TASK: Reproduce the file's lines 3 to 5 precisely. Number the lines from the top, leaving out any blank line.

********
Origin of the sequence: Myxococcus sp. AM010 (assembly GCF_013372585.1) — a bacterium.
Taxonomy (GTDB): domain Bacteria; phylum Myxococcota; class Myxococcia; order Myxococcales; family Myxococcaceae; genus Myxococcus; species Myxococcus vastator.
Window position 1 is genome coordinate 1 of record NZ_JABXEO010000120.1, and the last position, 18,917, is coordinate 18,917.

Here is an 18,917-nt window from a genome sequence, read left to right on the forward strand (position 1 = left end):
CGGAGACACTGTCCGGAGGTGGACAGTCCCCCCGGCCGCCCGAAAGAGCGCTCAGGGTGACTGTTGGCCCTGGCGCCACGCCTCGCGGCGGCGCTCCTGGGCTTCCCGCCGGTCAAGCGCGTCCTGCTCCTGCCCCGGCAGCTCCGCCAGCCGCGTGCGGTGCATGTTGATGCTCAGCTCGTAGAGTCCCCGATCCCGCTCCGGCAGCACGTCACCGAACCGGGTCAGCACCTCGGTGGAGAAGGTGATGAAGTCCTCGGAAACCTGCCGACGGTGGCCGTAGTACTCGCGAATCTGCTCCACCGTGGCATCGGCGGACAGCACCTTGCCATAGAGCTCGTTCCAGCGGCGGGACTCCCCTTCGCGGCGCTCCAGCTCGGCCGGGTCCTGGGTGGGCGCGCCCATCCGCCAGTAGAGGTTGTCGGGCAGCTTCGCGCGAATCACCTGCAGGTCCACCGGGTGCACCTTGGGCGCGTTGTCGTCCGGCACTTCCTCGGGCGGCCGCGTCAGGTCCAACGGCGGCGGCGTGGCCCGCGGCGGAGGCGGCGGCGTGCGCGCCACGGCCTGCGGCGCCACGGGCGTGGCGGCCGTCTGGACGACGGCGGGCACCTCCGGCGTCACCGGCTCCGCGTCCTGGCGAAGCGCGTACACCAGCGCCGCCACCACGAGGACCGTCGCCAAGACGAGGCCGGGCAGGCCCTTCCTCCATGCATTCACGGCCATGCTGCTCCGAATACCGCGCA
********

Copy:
Window position 1 is genome coordinate 1 of record NZ_JABXEO010000120.1, and the last position, 18,917, is coordinate 18,917.

Here is an 18,917-nt window from a genome sequence, read left to right on the forward strand (position 1 = left end):
CGGAGACACTGTCCGGAGGTGGACAGTCCCCCCGGCCGCCCGAAAGAGCGCTCAGGGTGACTGTTGGCCCTGGCGCCACGCCTCGCGGCGGCGCTCCTGGGCTTCCCGCCGGTCAAGCGCGTCCTGCTCCTGCCCCGGCAGCTCCGCCAGCCGCGTGCGGTGCATGTTGATGCTCAGCTCGTAGAGTCCCCGATCCCGCTCCGGCAGCACGTCACCGAACCGGGTCAGCACCTCGGTGGAGAAGGTGATGAAGTCCTCGGAAACCTGCCGACGGTGGCCGTAGTACTCGCGAATCTGCTCCACCGTGGCATCGGCGGACAGCACCTTGCCATAGAGCTCGTTCCAGCGGCGGGACTCCCCTTCGCGGCGCTCCAGCTCGGCCGGGTCCTGGGTGGGCGCGCCCATCCGCCAGTAGAGGTTGTCGGGCAGCTTCGCGCGAATCACCTGCAGGTCCACCGGGTGCACCTTGGGCGCGTTGTCGTCCGGCACTTCCTCGGGCGGCCGCGTCAGGTCCAACGGCGGCGGCGTGGCCCGCGGCGGAGGCGGCGGCGTGCGCGCCACGGCCTGCGGCGCCACGGGCGTGGCGGCCGTCTGGACGACGGCGGGCACCTCCGGCGTCACCGGCTCCGCGTCCTGGCGAAGCGCGTACACCAGCGCCGCCACCACGAGGACCGTCGCCAAGACGAGGCCGGGCAGGCCCTTCCTCCATGCATTCACGGCCATGCTGCTCCGAATACCGCGCA